Not so very long ago, a driver's license was just a driver's license-- an innocuous little card meant to do one thing and one thing alone: indicate that the bearer was of legal driving age and capable of operating a motor vehicle safely.
Since then, as we all know, it has become a whole lot more. A driver's license is now the most indispensable component of the average adult's wallet, more important than a credit card, a Social Security card, or even cash. Without that picture I.D., most of us would be, almost literally, nobody; and for those of us who travel by air, nowhere.
Because just about all of us have one of these cards, and must periodically head to a nearby DMV office to renew it, creative thinkers have been motivated over the years to come up with many ideas for how to use licenses in ways that were never originally envisioned. Such uses have ranged from tracking down dads behind in their child support to registering kids for the draft.
Some in the state transportation field have embraced this evolution; others have viewed it as a bit onerous. But the whole issue of the driver's license and its role in our world changed dramatically on September 11, 2001, when terrorists used state-issued I.D.s to board airplanes that they turned into suicide bombs. The incident was particularly painful for Virginia, which had worked at making it less cumbersome to obtain licenses and had in fact issued them to two of the hijackers.
In the ensuing four years, there has been a great deal of discussion but virtually no action on the idea of coming up with some sort of secure identification in which America can have confidence. Proposals to establish a national identification card have brought libertarian criticism ranging from the American Civil Liberties Union on the left to radical militia members on the right. Congress wants no part of that fight under any circumstances.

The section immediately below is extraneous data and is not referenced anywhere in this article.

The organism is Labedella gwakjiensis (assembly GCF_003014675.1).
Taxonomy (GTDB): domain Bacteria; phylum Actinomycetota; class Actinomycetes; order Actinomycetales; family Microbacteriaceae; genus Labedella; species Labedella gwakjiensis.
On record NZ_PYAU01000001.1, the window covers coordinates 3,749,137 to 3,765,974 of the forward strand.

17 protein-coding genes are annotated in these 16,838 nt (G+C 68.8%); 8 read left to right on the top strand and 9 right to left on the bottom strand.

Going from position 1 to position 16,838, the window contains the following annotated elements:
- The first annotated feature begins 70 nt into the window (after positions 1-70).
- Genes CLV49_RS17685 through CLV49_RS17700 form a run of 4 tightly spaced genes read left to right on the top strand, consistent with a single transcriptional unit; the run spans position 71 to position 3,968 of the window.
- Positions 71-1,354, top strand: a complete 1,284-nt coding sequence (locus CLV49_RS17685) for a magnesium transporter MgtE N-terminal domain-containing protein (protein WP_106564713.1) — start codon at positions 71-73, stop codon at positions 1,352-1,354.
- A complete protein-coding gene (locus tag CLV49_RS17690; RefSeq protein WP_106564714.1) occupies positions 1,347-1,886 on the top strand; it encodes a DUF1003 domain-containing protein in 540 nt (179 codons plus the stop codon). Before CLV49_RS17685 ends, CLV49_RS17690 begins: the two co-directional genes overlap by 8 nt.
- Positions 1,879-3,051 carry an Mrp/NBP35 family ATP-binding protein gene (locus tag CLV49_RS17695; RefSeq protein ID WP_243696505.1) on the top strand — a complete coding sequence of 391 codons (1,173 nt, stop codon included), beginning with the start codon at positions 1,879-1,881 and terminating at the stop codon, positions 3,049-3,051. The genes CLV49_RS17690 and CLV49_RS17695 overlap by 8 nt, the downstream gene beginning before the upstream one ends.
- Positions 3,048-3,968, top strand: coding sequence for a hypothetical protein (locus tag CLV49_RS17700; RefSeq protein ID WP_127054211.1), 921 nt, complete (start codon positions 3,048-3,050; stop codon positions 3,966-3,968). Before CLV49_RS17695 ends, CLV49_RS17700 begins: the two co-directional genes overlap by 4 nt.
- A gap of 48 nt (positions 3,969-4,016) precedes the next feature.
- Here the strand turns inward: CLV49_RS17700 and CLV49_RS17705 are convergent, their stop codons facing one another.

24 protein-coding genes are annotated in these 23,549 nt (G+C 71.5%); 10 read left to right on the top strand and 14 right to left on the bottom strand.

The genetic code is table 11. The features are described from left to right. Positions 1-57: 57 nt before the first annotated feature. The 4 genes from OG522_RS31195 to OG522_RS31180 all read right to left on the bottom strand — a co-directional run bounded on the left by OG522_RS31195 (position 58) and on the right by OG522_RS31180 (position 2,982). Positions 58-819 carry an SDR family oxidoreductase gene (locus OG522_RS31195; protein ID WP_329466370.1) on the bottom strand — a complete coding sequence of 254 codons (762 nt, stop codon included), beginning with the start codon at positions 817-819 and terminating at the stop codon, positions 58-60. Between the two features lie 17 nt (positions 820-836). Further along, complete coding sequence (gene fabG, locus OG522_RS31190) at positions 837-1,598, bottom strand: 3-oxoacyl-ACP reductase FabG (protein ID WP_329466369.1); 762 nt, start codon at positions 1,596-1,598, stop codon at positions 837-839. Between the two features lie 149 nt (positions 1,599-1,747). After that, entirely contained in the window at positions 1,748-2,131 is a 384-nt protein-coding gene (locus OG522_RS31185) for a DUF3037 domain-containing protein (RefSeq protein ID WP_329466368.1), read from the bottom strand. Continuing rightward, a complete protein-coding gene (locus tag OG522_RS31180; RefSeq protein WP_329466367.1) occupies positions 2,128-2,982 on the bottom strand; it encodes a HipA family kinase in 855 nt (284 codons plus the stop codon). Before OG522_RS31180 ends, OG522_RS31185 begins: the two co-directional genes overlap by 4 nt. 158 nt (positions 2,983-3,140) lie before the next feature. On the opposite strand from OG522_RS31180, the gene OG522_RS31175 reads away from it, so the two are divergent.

And so our elected leaders in Washington have come up with a different idea: Dump the whole problem on the states. Under the so- called "real I.D." law, which cleared Congress in May and goes into effect in three years, state DMVs will be more than just gatekeepers and enforcers for an official roster of federal laws and requirements. Whether they like it or not, they will be the designated national identity cops.
Under real I.D., states will have to develop extensive policies and systems for ensuring that people who come in for licenses are who they say they are. As part of that new system, DMV personnel will turn into de facto immigration police. Instead of focusing on giving immigrants the chance to prove they're competent to operate a vehicle, DMVs will, in essence, be conducting sting operations for the U.S. Immigration and Naturalization Service and other federal agencies.
The investment in personnel and technology that such a new state role will require can only be guessed at, but it will be huge, and for some governments, it could be financially ruinous. Just at the moment that many DMVs have begun to turn their reputation for chronic incompetence around, the added burden of real I.D. has a good chance of making life for ordinary DMV customers just as nerve-wracking as it was in the bad old days. And that's assuming it's all handled with honesty and integrity. Occasional stories still come out about DMV staff in a few places selling licenses to people who have demonstrated neither their driving ability nor their identity. Unless that problem is taken care of, real I.D. will make the market for those documents much more lucrative.
Such cavils aside, Congress--which routinely expresses its intention to protect the health, welfare and safety of the American public--has taken an indefensible position in dodging this issue. If the federal government wants a national identification card, and if it wants to get tough on immigration, then Congress should take responsibility for the job. DMVs have got enough to do without being asked to step in for elected officials in Washington who don't have sufficient backbone to tackle the tough issues for themselves.
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